You know? I'm OK with not breaking the record. It's 33°C at O'Hare and 32°C at my house right now, and that ignores the 21°C dewpoint that makes even light clothes cleve after walking just a few steps outside. And my electric company sent me an email this morning warning I'm about to have a higher-than-expected electric bill.

Roll on October.

On track for Chicago's hottest summer ever

Chicago experienced its hottest summers (June 1st through August 31st) in 1955 (24.7°C), 1995 (24.6°C), and 2012 (24.5°C). As of Thursday, we've had an average temperature of 24.6°C—already tied for 2nd place. If the 10-day forecast holds, we will end the summer a week from Monday with an average temperature of 24.7°C, tying the 1955 record.

WGN-TV's Tom Skilling explains why we have this situation, despite none of the three months of 2020 making it into the top 3. (Hint: all three made it into the top 5.)

How is it possible this summer ranks among the top tier of warmest summers to date here? What about the deadly heat in summer 1995. Or how about the scorcher of a summer in 1988 with its 47 days with above–32°C and seven days of above–38°C?”

1995’s July heat wave was historic and responsible for the greatest loss of life on the books produced by a natural disaster in the Chicago area–but it occupied a week’s time. It was a single hot period and not reflective of the average temp over the full season through August 19 which came in under this years 24.6°C average to date.

It’s true summer 1988 produced the greatest number of above–32°C and above–38°C of any warm season since official records began in 1871. But summer 1988 produced also produced historic drought. Moisture was so limited in the Summer of ’88 that the drier than normal atmosphere allowed nights which cooled more than usual from the broiling daytime highs. So when the comparatively “cool” nights were averaged with the hot daytime highs, the average summer temps through August 19 came in well below this year’s 24.6°C to date.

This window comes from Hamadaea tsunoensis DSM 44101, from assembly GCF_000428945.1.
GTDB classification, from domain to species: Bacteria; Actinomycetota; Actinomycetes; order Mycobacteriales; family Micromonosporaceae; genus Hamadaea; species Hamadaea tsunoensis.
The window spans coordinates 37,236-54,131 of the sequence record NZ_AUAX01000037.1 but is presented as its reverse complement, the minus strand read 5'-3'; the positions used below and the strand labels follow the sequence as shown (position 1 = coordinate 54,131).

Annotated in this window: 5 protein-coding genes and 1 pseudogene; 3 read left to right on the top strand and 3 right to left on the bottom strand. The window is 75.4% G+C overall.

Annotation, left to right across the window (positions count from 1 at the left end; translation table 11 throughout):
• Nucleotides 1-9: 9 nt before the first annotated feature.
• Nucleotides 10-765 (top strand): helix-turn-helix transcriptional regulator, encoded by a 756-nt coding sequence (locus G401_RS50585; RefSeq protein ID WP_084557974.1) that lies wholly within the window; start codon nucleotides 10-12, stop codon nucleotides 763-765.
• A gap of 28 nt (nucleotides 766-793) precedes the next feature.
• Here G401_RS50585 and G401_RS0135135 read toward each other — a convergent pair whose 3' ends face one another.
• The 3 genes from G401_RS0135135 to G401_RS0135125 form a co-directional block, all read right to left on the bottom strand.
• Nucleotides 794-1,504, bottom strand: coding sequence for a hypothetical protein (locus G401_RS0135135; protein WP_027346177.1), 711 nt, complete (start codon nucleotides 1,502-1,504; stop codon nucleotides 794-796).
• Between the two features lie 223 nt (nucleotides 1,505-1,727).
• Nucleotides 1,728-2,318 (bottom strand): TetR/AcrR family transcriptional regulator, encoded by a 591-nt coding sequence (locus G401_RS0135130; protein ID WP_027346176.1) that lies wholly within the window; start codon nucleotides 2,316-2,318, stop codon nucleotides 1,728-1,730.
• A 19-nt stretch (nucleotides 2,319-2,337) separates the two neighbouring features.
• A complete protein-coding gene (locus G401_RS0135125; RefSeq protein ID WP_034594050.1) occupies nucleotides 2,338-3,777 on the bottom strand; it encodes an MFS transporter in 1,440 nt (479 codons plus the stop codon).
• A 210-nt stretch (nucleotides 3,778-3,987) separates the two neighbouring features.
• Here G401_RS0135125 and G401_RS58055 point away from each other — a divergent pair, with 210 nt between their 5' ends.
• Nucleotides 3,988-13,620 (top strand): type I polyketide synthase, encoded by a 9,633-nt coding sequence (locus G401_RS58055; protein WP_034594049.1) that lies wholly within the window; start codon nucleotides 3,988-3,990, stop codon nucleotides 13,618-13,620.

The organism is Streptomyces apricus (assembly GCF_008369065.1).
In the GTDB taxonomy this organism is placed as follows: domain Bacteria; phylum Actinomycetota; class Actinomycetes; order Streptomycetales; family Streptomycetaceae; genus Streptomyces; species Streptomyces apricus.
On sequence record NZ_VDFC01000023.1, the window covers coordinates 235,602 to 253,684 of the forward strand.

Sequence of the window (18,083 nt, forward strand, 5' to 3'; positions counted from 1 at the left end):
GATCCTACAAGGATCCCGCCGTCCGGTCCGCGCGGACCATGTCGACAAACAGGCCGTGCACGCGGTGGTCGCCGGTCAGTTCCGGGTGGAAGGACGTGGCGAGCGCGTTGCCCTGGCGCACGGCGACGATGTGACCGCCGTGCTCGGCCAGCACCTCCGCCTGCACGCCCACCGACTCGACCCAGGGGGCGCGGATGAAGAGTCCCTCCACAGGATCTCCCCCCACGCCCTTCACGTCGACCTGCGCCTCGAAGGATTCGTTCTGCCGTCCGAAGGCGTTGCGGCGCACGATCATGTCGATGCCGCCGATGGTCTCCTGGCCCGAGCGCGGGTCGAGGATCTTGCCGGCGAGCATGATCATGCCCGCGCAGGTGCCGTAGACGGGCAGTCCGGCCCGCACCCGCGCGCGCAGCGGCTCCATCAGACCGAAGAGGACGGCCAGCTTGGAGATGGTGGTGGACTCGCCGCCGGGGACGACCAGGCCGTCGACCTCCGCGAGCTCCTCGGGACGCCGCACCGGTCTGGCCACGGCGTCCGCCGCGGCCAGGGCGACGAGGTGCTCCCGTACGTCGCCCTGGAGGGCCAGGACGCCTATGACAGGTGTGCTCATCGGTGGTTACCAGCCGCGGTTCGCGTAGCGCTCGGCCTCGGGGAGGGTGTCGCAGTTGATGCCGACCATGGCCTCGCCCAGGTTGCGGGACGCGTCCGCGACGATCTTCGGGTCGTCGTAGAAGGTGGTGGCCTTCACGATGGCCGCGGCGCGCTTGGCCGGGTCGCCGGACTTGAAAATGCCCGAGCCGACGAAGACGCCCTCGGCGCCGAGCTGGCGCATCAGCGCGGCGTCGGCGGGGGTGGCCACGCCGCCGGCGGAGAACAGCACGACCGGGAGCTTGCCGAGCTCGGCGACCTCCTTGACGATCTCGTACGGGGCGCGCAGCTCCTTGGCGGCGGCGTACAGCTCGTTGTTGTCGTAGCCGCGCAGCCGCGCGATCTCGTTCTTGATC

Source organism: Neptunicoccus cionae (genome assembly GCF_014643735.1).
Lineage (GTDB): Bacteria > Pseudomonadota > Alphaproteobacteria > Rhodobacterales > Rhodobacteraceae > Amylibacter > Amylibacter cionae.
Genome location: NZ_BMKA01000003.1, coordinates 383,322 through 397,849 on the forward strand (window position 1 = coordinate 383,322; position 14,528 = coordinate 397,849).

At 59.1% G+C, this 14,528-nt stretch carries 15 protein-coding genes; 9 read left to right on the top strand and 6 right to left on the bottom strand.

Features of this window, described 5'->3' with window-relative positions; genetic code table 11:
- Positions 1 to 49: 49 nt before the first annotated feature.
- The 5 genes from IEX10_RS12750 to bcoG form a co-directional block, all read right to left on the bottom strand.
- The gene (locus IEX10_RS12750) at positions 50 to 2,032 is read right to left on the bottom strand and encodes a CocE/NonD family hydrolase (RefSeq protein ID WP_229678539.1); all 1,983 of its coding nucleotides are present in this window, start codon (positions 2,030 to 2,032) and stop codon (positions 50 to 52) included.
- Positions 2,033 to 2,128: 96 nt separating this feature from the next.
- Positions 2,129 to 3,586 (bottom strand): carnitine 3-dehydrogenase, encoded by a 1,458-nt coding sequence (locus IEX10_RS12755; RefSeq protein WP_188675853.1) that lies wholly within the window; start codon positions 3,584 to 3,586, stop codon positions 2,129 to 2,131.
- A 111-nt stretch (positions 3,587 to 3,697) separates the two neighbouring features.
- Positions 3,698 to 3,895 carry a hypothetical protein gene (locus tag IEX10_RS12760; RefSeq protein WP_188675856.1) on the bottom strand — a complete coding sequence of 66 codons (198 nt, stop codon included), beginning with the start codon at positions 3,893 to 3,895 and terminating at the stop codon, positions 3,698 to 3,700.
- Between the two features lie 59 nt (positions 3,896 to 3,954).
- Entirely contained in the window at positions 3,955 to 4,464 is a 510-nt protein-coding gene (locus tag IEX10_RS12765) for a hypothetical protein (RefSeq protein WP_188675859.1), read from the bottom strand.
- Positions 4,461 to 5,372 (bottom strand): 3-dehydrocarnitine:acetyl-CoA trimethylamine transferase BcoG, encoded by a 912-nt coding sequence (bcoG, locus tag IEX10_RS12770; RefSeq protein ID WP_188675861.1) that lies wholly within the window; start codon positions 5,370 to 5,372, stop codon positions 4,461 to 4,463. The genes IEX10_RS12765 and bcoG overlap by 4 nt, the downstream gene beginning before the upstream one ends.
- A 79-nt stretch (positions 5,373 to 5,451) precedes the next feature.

So, Chicagoans, neither you nor your air conditioning is wrong. This summer has suuuuuuuucked.

Also, starting in January, we will have new climate normals. Every 10 years climatologists crunch the previous 30 years of data and produce a new set. The 1991-2020 set will almost certainly have higher temperatures and precipitation amounts for most US locations than any previous set, just as the 1981-2010 set did. Early in 2020, meteorologist Becky Bolinger ran 29 years of data and discovered that only one county in Iowa had fewer above-average monthly temperatures than below-average from 1991 onward. Every other part of the US experienced rising average temperatures.

In other words: welcome to the new normal, thanks to human-caused climate change.

How hot was it really?

Geographer Randy Cerveny heads up an ad hoc committee of the World Meteorological Organisation tasked with validating weather records:

Since 2007, Cerveny has been in charge of organizing ad hoc committees to independently verify superlative weather measurements — such as the highest ocean wave or the strongest wind gust.

Now, when a new contender for a record appears, he gathers the top experts in any given subject.

"If we're looking at temperature, I'm going to get some of the best scientists that have looked at temperature across the world. If we're looking at hurricanes, I'll get hurricane experts. If I'm looking at tornadoes, I'll get tornado experts," he says.

Already, the new 54.4°C measurement in Death Valley has started to be scrutinized, by meteorologists from the local weather office to the National Climate Extremes Committee, all the way up to the World Meteorological Organization.

"We're in the process right now of getting ahold of the actual raw information, the raw data itself," says Cerveny. "My committee will then go over it with a fine-tooth comb and look for any problems or any concerns that they might have."

"I'm hoping that we would have a decision by sometime this winter," he adds.

We'll stay tuned, then.

The A/C seems broken

It got a little warm in Death Valley, Calif., yesterday:

In the midst of a historic heat wave in the West, the mercury in Death Valley, Calif., surged to a searing 54.4°C on Sunday afternoon, possibly setting a world record for the highest temperature ever observed during the month of August.

If the temperature is valid, it would also rank among the top-three highest temperatures ever measured on the planet at any time and may, in fact, be the highest.

Death Valley famously holds the record for the hottest temperature ever recorded on Earth, which is 56.7°C. This record was set on July 10, 1913. However, that measurement is very much in question; an extensive analysis of that record conducted in 2016 by Christopher Burt, an expert on extreme weather data, concluded it was “essentially not possible from a meteorological perspective.”

The National Weather Service has since started a Twitter thread about the record.

Long weekend

After a cool front passed through yesterday, this morning we've got sun, cooler (25°C vs yesterday's 32°C) weather, and a gentle breeze.

My way of saying, see you tomorrow. Or maybe later this evening.